The course investigates the ecology of war in the later 19th and early 20th century to determine its impact on post-war perception, avant-garde art and architecture, and conceptions of place and memory. The primary focus will be on World War I, with secondary coverage of the U.S. Civil War. Readings and class meetings will deal with a range of topics, including the philosophy and culture of war, landscape modification, technologies of war, combat experience, the psychological costs of war, war and art, the emergence of new media and their representation of war, memory and mourning, reconstruction and architecture, and utopian proposals for the pre-and post-war city.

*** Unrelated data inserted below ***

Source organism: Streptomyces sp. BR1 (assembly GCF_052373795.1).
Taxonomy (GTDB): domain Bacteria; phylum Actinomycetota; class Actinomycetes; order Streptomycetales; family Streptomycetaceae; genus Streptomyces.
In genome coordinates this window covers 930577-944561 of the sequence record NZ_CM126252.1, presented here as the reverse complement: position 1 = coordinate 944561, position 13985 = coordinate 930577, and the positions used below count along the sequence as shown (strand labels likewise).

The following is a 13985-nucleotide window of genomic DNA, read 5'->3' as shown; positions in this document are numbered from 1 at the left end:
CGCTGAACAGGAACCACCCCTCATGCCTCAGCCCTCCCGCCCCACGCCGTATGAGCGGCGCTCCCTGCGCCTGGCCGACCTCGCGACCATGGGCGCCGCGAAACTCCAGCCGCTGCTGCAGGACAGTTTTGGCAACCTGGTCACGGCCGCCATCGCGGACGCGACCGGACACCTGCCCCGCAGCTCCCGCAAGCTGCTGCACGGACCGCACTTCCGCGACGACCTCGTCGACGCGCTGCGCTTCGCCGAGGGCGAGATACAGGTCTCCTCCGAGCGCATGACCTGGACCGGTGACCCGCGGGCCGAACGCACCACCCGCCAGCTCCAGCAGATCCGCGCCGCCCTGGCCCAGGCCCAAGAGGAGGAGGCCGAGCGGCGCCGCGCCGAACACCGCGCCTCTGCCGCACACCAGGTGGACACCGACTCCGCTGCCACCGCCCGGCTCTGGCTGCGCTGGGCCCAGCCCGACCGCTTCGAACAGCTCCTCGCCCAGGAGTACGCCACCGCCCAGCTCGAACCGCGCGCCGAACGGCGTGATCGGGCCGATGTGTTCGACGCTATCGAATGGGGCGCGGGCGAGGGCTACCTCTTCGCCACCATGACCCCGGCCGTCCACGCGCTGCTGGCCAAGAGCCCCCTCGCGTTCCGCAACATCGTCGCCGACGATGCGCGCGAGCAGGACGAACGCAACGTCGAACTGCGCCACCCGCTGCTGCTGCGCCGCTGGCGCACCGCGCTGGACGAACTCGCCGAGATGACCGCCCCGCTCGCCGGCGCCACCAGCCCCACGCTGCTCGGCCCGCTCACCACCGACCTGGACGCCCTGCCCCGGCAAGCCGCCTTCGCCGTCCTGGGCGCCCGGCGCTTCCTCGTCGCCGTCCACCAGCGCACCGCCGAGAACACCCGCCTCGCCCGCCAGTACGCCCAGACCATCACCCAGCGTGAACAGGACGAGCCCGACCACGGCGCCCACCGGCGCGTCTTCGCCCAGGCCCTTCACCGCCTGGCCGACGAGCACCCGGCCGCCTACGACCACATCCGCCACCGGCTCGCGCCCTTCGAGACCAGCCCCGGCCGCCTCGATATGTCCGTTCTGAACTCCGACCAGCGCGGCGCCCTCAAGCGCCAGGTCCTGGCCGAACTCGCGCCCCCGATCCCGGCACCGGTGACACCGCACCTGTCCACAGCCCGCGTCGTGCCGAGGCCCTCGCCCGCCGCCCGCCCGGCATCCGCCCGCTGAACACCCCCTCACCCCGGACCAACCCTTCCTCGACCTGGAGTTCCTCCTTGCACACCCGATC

Laura Hollengreen is associate professor of architecture and associate dean for academic affairs in CAPLA. Trained at Princeton and UC Berkeley, she has taught the history of art at several universities and the history of architecture at UArizona and Georgia Tech. While most of her scholarship focuses on medieval topics, she has a longstanding interest in early 20th century artistic and architectural abstraction and the origins of the avant-garde.